• Behaviour of players is 'incredibly important', says FA chairman
• New code will clarify rules on using social media
England players are to be subject to a tough new code of conduct, drawn up by the Football Association against a backdrop of damaging cases involving John Terry and Ashley Cole, which will leave them "under no illusions" about the penalties for misbehaviour off the pitch.
David Bernstein, the FA chairman, believes the new rules, which include separate sections for when players are on England duty or with their clubs, should have been brought in "years ago" but would make it "crystal clear" where they stood. England's senior squad were presented with the code on Monday night in a 10-minute presentation after gathering at the FA's new £105m national training centre, St George's Park, in Staffordshire ahead of Friday's World Cup qualifier against San Marino.
"The England players are representing their country, they're role models, their behaviour is incredibly important in respect of everything else we're trying to do," said Bernstein. "I came into this position as chairman with five things I'd identified, one of which was respect, in its wider sense, not just towards referees but player to player. I'm beginning to think it's the most important thing I've got to deal with as chairman of the FA."
The FA was keen to stress that the code of conduct, which encompasses rules on discrimination and the use of social media, had been in development since January and there was no direct link with the Terry or Cole cases. The governing body, which accepts it needs to explain better the independence of its disciplinary process – which will remain separate from the code of conduct – has consulted other bodies including the Rugby Football Union and the England and Wales Cricket Board.
It is understood the code encompasses three sections: one on general conduct, applicable whether the player is with England or not; another on conduct and behaviour when players are with England; and a third on how any breach will be dealt with. Sanctions are not laid out in the six-page document but will range from fines to bans and will be decided by the Club England management board.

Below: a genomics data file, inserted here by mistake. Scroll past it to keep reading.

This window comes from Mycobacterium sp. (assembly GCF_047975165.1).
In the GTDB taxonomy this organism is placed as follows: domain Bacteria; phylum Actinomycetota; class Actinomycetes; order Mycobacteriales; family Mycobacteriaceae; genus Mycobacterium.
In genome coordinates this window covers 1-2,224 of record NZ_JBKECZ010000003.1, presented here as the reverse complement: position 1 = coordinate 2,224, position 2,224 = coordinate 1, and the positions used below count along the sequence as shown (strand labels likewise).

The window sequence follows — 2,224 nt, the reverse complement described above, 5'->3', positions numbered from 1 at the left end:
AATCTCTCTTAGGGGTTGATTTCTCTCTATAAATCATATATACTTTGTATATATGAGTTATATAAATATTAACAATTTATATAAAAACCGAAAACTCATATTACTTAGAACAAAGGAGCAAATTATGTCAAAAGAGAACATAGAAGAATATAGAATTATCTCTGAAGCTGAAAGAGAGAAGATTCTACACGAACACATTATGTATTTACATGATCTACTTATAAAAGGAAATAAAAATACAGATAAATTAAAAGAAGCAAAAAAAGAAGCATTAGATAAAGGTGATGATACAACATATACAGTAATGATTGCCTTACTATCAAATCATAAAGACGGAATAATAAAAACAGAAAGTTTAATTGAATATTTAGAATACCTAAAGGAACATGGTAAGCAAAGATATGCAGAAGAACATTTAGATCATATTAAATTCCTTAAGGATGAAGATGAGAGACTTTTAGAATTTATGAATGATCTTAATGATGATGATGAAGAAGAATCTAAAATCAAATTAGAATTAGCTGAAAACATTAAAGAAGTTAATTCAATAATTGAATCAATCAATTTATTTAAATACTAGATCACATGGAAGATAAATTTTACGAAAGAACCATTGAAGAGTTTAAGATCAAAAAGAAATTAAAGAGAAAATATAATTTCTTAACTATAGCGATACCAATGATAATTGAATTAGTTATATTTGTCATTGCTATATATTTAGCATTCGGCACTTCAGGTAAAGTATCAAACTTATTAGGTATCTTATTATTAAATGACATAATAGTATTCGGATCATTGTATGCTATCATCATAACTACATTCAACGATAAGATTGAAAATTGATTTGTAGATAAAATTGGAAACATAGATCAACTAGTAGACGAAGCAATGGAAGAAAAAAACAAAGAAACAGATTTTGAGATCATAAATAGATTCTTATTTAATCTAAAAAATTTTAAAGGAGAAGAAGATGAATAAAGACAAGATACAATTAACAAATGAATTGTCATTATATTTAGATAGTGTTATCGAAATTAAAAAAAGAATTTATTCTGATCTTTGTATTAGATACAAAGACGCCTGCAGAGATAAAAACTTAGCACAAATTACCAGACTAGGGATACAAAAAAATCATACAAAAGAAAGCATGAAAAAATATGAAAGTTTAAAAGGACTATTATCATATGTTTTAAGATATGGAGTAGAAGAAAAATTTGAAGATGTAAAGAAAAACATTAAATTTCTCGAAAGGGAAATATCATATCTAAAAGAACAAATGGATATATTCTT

"We're not going to ban players for life but it will be much clearer to the players, if they offend, what the list of offences potentially are," said Bernstein. He also said the FA would make it clearer to players how the independent disciplinary process works, conceding there are "lessons to be learned" from the incidents over the past few months. The draft code has been approved by the full FA board and is likely to be in place formally by the time the senior squad next meet, in November ahead of the friendly against Sweden.
Adrian Bevington, the Club England managing director, said rules on the use of social media had been clarified in the light of Cole's outburst on Friday when, infuriated by criticisms from an independent regulatory commission over his reliability as a witness in the Terry affair, he described the FA as "a bunch of twats".
"Social media can be a very powerful vehicle for footballers when used in the right way," said Bevington. "We've explained to the players that that's absolutely fine by us but please understand that if you're using Twitter when you're with the team you should do so in conjunction with the team's media officers. When you're not with the team, clearly you should avoid any criticism of any organisations or individuals."
Cole is to be docked two weeks' wages – around £240,000 – by Chelsea for breaking the club's code of conduct and has been charged by the FA for the outburst, but he escaped a potential ban after apologising in person to Bernstein on Monday night. "Our strong view was that it was unfortunate, and something we viewed very seriously, but that it wasn't a capital offence," said the FA chairman. "As a principle, the idea of not allowing him to play for England would have been disproportionate."
Roy Hodgson is considering resting Cole for the San Marino game anyway but admitted relief that the issue has been resolved. "The chairman has gracefully accepted the apology from Ashley," the England manager said. "I know how disappointed and saddened Ashley was with the situation. He made a mistake and he's made it very clear he regrets it.
"He did it in anger and immediately tried to rectify it, and I'm quite relieved as England manager that this matter has been completely resolved. No one could question Ashley's commitment, which made his contrition all the greater that he might have put his position in jeopardy. I'm glad he hasn't done that." Hodgson is likely to have Jermain Defoe available despite the striker missing training on Tuesday but Frank Lampard, who worked apart from the main squad, remains a doubt.
Terry is still deliberating over whether to lodge an appeal against the commission's verdict that he was guilty of racially abusing the Queens Park Rangers defender Anton Ferdinand. The Chelsea captain is still seeking advice from his legal team, the club and his representatives and has until 18 October to make a decision.
The club are acutely aware of the damage the case continues to cause their image but will await a conclusion to the process before making any comment on the affair. They will, however, offer unflinching support to their long-serving club secretary, Dave Barnard, whose involvement in the perceived "evolution" of Cole's evidence in the case had drawn particular criticism from the three-man panel.